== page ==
Norway Angry That Russian Deputy Prime Minister Violated Travel Ban

Russian Deputy Prime Minister Dmitry Rogozin

Russian Deputy Prime Minister Dmitry Rogozin has angered the Norwegian government by visiting that country's Arctic territory despite a travel ban imposed on him over Russia's annexation of Crimea last year, regional-focused news site Barents Observer reported Saturday.

Rogozin, who oversees Russia's aerospace, defense and Arctic industries, visited the island of Spitsbergen on his way to the North Pole to inspect a Russian mining settlement.

The deputy prime minister was slapped with a Norwegian travel ban and asset freeze last March for his alleged actions "undermining or threatening the territorial integrity, sovereignty and independence of Ukraine." He also appears on the sanctions lists of the United States, European Union and Canada.

In response to the visit, Norwegian Foreign Ministry spokesman Frode Andersen said that sanctioned Russian officials are "not wanted" in the area, and that Norwegian authorities are considering measures to reinforce entry bans, the Barents Observer reported.

Spitsbergen, Norway's largest island, is an international demilitarized and free economic zone. Unsanctioned Russians are able to enter the territory without a visa, but the land is still considered a sovereign entity of the Norwegian state.

After visiting the island, Rogozin went to the North Pole to inaugurate a drifting Russian scientific center that will house Russian researchers studying the Arctic Ocean.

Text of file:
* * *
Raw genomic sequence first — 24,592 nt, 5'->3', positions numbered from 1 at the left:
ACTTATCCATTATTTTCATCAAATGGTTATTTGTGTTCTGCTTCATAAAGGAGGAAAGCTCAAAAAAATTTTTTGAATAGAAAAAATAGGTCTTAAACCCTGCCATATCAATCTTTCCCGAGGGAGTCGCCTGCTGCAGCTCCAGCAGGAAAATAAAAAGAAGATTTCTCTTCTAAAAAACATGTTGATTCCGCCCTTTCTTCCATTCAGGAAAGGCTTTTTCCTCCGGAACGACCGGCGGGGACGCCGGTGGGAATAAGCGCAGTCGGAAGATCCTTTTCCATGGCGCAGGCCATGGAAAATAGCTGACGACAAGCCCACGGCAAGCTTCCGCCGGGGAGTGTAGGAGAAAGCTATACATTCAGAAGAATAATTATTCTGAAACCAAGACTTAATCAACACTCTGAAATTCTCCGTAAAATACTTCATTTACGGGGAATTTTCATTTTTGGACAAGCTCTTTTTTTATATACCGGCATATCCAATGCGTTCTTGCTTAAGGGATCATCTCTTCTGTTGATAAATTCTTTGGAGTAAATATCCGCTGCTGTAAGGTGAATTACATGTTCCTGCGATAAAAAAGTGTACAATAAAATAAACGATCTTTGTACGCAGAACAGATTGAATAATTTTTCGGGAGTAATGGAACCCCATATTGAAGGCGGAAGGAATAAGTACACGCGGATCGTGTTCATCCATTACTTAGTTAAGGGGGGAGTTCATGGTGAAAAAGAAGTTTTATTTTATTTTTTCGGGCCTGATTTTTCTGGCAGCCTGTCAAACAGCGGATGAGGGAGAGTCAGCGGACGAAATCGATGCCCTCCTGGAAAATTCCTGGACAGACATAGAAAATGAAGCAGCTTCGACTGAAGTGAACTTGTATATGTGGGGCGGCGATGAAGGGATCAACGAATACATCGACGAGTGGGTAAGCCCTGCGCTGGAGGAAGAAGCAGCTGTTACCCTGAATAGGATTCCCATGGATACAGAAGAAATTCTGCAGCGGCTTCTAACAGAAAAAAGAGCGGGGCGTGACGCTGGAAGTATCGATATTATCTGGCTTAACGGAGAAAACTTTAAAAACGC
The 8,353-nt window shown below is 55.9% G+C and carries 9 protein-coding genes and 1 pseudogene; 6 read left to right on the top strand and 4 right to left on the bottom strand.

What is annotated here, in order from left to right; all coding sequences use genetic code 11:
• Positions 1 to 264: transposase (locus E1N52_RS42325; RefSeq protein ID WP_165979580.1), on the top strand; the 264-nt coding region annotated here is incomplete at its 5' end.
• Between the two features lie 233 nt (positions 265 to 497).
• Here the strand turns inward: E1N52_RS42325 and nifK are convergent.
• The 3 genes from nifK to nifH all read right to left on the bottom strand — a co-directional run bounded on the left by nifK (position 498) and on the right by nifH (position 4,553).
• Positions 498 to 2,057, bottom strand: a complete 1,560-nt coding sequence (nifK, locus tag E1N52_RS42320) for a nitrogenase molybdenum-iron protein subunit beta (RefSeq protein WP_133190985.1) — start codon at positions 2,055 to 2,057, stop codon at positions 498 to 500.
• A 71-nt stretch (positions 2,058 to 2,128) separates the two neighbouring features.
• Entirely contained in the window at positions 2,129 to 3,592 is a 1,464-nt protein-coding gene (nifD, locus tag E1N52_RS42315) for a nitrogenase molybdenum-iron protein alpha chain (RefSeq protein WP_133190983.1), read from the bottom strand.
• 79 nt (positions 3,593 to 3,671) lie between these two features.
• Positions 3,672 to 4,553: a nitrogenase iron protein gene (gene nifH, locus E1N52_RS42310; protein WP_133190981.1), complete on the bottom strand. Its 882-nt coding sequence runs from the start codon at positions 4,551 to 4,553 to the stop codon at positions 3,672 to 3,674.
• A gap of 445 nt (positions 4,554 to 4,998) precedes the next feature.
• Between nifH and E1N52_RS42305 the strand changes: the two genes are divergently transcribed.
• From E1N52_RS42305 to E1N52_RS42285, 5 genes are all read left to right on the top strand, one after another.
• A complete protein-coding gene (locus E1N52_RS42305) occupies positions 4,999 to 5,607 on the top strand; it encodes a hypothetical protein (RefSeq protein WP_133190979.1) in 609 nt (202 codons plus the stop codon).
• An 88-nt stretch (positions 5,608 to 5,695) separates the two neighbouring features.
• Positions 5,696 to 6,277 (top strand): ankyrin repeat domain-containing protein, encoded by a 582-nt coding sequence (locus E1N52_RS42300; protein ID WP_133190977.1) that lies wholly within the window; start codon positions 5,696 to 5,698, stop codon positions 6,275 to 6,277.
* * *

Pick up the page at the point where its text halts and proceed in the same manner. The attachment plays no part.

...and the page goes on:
"They [Norwegian officials] are just jealous that we swam on the North Pole," Rogozin wrote on Twitter on Sunday, referring to the Norwegian Foreign Ministry's reaction to his visit.

Two other high-ranking Russian officials who have not been sanctioned over Ukraine — Economic Development Minister Alexei Ulyukayev and Natural Resources and Environment Minister Sergei Donskoi — were also on the trip.

The expansion of Russian military presence in the Arctic was among the principles outlined in the country's new military doctrine, adopted in December. Last month the Russian government created a state commission on Arctic development that Rogozin was appointed to head.

"Now all factors are in place for us to establish a permanent presence in the Arctic and make it our own, at least the part within the limits of our responsibility," Rogozin said Sunday in comments carried by state news agency TASS.

Rogozin added that this process would include Russia's development of the Northern Sea Route and scientific research in the region.

Contact the author at g.tetraultfarber@imedia.ru

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